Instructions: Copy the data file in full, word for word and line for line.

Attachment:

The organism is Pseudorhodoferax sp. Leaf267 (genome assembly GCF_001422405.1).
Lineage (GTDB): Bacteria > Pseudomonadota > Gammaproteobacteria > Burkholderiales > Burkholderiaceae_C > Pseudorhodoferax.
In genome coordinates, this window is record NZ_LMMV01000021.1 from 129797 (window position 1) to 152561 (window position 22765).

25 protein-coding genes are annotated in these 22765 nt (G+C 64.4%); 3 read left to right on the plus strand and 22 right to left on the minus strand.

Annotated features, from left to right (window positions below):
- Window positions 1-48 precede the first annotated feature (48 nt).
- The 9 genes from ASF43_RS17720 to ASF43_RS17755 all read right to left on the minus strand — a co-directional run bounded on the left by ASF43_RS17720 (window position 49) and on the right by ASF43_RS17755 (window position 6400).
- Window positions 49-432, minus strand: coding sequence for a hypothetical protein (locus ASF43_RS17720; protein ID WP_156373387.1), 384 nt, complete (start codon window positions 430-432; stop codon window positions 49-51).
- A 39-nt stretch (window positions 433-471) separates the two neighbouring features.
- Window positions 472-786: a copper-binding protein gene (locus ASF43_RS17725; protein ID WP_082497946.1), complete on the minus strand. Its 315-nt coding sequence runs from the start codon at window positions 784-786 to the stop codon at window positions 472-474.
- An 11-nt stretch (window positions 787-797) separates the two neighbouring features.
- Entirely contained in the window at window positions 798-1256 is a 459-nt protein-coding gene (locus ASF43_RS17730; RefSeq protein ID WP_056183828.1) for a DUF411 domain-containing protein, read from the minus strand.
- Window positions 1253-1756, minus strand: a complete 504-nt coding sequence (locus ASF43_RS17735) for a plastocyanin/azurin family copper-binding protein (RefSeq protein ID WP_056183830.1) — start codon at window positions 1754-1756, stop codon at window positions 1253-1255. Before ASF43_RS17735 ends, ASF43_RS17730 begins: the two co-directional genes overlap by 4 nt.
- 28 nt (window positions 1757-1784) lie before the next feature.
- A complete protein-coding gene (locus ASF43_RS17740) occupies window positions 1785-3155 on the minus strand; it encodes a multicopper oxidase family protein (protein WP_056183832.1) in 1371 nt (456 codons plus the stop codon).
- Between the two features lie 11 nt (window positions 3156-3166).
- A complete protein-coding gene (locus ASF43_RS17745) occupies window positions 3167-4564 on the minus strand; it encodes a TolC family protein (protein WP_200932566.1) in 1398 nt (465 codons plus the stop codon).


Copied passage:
The organism is Pseudorhodoferax sp. Leaf267 (genome assembly GCF_001422405.1).
Lineage (GTDB): Bacteria > Pseudomonadota > Gammaproteobacteria > Burkholderiales > Burkholderiaceae_C > Pseudorhodoferax.
In genome coordinates, this window is record NZ_LMMV01000021.1 from 129797 (window position 1) to 152561 (window position 22765).

25 protein-coding genes are annotated in these 22765 nt (G+C 64.4%); 3 read left to right on the plus strand and 22 right to left on the minus strand.

Annotated features, from left to right (window positions below):
- Window positions 1-48 precede the first annotated feature (48 nt).
- The 9 genes from ASF43_RS17720 to ASF43_RS17755 all read right to left on the minus strand — a co-directional run bounded on the left by ASF43_RS17720 (window position 49) and on the right by ASF43_RS17755 (window position 6400).
- Window positions 49-432, minus strand: coding sequence for a hypothetical protein (locus ASF43_RS17720; protein ID WP_156373387.1), 384 nt, complete (start codon window positions 430-432; stop codon window positions 49-51).
- A 39-nt stretch (window positions 433-471) separates the two neighbouring features.
- Window positions 472-786: a copper-binding protein gene (locus ASF43_RS17725; protein ID WP_082497946.1), complete on the minus strand. Its 315-nt coding sequence runs from the start codon at window positions 784-786 to the stop codon at window positions 472-474.
- An 11-nt stretch (window positions 787-797) separates the two neighbouring features.
- Entirely contained in the window at window positions 798-1256 is a 459-nt protein-coding gene (locus ASF43_RS17730; RefSeq protein ID WP_056183828.1) for a DUF411 domain-containing protein, read from the minus strand.
- Window positions 1253-1756, minus strand: a complete 504-nt coding sequence (locus ASF43_RS17735) for a plastocyanin/azurin family copper-binding protein (RefSeq protein ID WP_056183830.1) — start codon at window positions 1754-1756, stop codon at window positions 1253-1255. Before ASF43_RS17735 ends, ASF43_RS17730 begins: the two co-directional genes overlap by 4 nt.
- 28 nt (window positions 1757-1784) lie before the next feature.
- A complete protein-coding gene (locus ASF43_RS17740) occupies window positions 1785-3155 on the minus strand; it encodes a multicopper oxidase family protein (protein WP_056183832.1) in 1371 nt (456 codons plus the stop codon).
- Between the two features lie 11 nt (window positions 3156-3166).
- A complete protein-coding gene (locus ASF43_RS17745) occupies window positions 3167-4564 on the minus strand; it encodes a TolC family protein (protein WP_200932566.1) in 1398 nt (465 codons plus the stop codon).